Another type of ghosts haunt the place now. The living ghosts clinging to a dying town. Little in the way of jobs or money coming in, but low-to-no rent as fourth generations cling to former miner’s homes balance this enough for many to stay. They bake through the low desert heat avoiding the chains stores, strip malls, and shopping in return for this blessing: they keep their original aspect. Nothing here is duplicated. The town is as individual as the people who made it.

Are people like towns/cities?

Some are just copies of other things we see, a mass following of ideas, fast food chains, exercise studios, and cross-country commodities. From Miami to Seattle kids can dress the same and follow the same trends. While in some towns there’s an indifference to commonality.  People follow a similar path. Many let themselves be taken-in by mass movements which spread over countries and continents. Whether one is Christian, liberal, or into war-porn, oops I mean sports, you’re all waiting in the back of a huge line with millions if not billions of smucks.

FYI the bigger the line the more smucks.

Some people, like Superior, use whatever resources they have to shape themselves in the best manner they can manage. They borrow and trade with the outside world, but after they mold it to their needs, it is unique and unrecognizable.

Many mass thought patterns and movements have merit and one need not waste their whole lives reinventing the wheel. However important issues, concepts and movements should not be taken for granted. It is when we insist that the way a huge group of people think is right that we are most likely to be wrong. Things like avoiding racism, environmentalism, and a positive-based life are examples of philosophies that I hope the whole species will evolve into embracing.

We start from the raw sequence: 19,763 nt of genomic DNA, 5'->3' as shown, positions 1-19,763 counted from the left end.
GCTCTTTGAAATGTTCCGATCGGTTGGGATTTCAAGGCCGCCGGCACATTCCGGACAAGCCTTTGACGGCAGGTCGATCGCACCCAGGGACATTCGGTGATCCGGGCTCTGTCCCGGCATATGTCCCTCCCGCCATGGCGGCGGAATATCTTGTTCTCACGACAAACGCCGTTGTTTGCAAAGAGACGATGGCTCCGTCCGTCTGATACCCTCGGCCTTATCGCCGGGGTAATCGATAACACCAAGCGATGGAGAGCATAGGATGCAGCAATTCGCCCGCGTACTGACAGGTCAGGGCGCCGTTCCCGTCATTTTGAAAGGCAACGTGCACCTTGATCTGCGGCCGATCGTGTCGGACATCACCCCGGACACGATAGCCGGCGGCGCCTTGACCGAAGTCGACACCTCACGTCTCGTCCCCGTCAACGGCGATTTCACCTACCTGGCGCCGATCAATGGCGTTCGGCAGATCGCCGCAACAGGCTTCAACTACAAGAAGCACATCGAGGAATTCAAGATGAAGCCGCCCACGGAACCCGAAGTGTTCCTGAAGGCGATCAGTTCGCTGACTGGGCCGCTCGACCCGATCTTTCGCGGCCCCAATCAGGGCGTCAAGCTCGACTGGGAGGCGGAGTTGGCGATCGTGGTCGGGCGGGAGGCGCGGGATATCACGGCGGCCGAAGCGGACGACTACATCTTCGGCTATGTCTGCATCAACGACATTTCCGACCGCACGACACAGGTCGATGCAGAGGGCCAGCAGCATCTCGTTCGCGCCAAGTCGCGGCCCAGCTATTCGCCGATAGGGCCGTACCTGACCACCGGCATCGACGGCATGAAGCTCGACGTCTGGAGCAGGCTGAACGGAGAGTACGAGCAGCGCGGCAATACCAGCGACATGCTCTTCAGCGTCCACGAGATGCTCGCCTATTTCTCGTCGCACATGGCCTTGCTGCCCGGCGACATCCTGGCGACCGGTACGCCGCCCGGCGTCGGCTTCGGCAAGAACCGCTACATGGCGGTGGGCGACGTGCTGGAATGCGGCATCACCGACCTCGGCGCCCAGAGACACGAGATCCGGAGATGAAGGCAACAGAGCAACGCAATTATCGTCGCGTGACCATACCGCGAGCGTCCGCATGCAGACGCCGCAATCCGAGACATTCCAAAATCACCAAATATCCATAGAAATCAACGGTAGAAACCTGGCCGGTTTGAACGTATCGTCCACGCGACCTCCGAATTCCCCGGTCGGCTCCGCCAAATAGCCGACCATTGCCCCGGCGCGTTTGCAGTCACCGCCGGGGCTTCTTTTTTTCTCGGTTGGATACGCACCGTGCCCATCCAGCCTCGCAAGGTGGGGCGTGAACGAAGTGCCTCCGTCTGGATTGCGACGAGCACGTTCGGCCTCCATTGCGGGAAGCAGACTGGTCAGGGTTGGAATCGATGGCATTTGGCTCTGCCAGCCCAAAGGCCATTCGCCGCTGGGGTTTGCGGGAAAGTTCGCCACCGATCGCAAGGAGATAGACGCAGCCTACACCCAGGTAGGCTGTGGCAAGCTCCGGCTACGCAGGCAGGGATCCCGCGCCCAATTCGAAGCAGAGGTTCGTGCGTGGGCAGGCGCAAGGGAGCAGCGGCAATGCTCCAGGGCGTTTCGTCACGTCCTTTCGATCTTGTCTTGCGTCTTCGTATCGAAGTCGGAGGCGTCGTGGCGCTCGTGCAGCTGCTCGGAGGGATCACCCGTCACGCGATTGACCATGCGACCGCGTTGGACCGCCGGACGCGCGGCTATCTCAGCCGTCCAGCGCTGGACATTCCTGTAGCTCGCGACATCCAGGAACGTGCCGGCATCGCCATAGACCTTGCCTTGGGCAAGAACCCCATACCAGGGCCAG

So what is the answer? How can one know the right path to tread and which is a huge waste of time or worse… evil?

Here is a handy backward paradigm checklist. If you follow a system or leader who does these things duck, cover, and then run away.

Backward Paradigm Warning Signs:

Ø Paradigm is based on Fear

Ø Is inflexible with regard to having all the answers

Ø Hate and blame rule the words of the leaders

Ø Seeks to eliminate outsiders

Ø Ignores facts

Ø Asks one to take things on faith instead of proof

How can we balance the individualism of avoiding interference with the bombardment of the modern world while it’s now more important than ever to be involved with saving our planet and our way of life?

I really think we will either have to evolve our consciousness or die. How many planets have failed when they reached this stage and how many have moved ahead? I would love to know the odds before I start placing my bets. Just kidding, I’ll bet on us every time. I’m a glass half-full kind of a…

Oh crap, what am I?


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Alex Bone

Alex Bone

Alex Bone (Michael D. Griffiths) is a man who likes to keep busy, too bad it mostly involves cleaning squirrels. In the past, his writing has been published in numerous periodicals and anthologies sometimes even published by someone else. He was awarded first place in Withersin’s 666 contest, which he was told will later give him the Golden Ticket tour of the third plane of Hell. He is on the staff of The Daily Discord, Cyberwizard Productions, SFReader, and on the Board of Directors for the Society of Advanced Humans that Seek to Live as Viking Ninjas. His series The Chronicles of Jack Primus is available through Living Dead Press. After being bitten by a zombie, his attentions have turned toward the walking dead and he has begun a new Zombie Apocalypse series called the Eternal Aftermath. When he discovered that he was a cloned from Eric the Red’s DNA, he wrote the Science Fiction series Skinjumpers. Later while experimenting with strange fungus, he slipped into a Fantasy world ruled by the mad mage Dalsala Den.